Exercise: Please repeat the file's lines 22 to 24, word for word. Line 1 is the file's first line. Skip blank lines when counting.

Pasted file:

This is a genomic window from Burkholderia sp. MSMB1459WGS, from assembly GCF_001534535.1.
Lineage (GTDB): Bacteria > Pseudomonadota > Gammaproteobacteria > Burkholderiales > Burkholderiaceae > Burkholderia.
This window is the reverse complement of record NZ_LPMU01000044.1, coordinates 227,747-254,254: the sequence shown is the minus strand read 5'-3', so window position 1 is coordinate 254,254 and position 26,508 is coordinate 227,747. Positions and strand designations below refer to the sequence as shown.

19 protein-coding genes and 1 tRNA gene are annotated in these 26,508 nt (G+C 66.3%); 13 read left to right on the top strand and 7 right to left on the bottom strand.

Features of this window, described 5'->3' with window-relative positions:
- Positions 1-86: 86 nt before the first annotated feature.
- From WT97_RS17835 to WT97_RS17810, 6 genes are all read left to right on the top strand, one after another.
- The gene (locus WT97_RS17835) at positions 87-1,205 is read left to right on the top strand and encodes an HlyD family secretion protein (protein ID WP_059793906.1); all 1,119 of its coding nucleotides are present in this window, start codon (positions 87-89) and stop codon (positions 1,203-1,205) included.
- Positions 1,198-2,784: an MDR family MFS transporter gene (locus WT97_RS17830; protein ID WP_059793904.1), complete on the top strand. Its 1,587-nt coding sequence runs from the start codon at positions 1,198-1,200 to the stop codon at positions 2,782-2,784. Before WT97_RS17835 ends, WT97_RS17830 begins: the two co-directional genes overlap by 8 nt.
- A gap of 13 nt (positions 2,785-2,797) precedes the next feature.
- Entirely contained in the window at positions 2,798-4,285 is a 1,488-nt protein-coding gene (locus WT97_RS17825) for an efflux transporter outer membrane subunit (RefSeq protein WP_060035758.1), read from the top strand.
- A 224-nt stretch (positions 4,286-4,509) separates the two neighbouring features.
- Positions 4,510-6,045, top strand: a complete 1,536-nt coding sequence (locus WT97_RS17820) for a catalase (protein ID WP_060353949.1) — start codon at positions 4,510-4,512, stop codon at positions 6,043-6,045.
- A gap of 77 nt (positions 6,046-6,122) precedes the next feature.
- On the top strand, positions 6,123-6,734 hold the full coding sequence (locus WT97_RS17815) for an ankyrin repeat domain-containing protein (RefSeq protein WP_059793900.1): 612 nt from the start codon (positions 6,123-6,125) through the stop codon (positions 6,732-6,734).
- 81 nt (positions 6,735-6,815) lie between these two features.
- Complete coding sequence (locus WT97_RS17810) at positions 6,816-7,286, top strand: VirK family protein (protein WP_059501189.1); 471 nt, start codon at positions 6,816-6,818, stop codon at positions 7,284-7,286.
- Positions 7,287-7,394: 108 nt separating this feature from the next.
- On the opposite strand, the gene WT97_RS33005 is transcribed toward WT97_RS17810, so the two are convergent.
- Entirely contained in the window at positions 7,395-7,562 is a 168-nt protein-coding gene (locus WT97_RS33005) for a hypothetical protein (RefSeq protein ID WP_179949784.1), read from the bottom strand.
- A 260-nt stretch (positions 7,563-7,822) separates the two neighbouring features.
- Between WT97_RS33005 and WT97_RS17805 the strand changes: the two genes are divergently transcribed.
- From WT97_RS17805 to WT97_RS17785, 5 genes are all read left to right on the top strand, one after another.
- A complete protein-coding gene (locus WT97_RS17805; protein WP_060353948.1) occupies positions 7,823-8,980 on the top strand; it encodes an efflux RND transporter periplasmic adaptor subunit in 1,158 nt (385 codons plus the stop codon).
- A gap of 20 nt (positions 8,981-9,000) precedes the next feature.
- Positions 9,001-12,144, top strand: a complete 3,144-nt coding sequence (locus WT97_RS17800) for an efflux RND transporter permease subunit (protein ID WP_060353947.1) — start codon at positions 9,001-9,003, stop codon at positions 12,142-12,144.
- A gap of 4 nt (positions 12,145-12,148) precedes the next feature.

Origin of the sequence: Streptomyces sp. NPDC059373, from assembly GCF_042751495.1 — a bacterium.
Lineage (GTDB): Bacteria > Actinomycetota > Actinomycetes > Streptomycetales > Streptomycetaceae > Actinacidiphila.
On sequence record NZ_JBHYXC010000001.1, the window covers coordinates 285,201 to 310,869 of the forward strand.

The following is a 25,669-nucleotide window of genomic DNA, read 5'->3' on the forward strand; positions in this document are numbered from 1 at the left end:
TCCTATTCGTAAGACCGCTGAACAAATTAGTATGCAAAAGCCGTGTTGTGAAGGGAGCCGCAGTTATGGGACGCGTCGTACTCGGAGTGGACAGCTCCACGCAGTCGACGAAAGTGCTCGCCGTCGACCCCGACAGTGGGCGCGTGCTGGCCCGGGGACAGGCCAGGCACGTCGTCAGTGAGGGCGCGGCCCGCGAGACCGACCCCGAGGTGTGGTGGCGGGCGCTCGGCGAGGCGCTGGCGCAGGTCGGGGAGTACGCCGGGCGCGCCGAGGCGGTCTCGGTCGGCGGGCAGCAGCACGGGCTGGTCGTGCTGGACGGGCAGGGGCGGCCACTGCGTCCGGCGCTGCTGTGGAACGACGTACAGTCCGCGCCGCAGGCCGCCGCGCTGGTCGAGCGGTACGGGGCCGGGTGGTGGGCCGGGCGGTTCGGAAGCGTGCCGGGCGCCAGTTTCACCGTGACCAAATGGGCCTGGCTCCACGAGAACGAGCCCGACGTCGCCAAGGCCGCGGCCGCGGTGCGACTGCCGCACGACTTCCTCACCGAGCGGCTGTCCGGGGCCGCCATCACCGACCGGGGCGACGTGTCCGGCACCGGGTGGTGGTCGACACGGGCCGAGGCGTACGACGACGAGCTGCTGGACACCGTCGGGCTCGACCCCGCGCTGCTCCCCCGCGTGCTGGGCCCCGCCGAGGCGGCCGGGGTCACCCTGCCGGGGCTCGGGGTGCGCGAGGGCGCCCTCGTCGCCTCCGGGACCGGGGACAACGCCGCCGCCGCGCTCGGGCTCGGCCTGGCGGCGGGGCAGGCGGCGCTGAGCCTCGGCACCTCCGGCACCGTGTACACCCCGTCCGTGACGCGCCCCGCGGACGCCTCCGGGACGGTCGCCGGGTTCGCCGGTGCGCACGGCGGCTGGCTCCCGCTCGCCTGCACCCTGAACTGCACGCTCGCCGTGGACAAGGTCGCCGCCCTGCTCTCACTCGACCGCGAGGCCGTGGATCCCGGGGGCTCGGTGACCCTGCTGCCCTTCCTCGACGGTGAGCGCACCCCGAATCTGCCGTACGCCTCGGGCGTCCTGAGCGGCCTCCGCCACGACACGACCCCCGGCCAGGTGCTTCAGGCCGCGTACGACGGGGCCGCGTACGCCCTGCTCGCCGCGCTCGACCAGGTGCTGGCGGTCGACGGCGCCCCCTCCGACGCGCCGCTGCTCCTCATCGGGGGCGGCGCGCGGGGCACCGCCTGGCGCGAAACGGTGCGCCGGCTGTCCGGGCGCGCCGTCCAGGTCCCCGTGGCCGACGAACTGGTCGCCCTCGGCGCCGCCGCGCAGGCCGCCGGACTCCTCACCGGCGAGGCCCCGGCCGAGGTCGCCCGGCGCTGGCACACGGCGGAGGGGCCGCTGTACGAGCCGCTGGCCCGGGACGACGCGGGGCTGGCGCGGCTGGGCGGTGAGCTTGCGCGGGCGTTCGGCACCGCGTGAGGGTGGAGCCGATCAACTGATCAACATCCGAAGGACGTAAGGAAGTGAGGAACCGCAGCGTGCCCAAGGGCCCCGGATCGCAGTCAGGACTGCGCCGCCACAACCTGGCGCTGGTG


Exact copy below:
- Between WT97_RS33005 and WT97_RS17805 the strand changes: the two genes are divergently transcribed.
- From WT97_RS17805 to WT97_RS17785, 5 genes are all read left to right on the top strand, one after another.
- A complete protein-coding gene (locus WT97_RS17805; protein WP_060353948.1) occupies positions 7,823-8,980 on the top strand; it encodes an efflux RND transporter periplasmic adaptor subunit in 1,158 nt (385 codons plus the stop codon).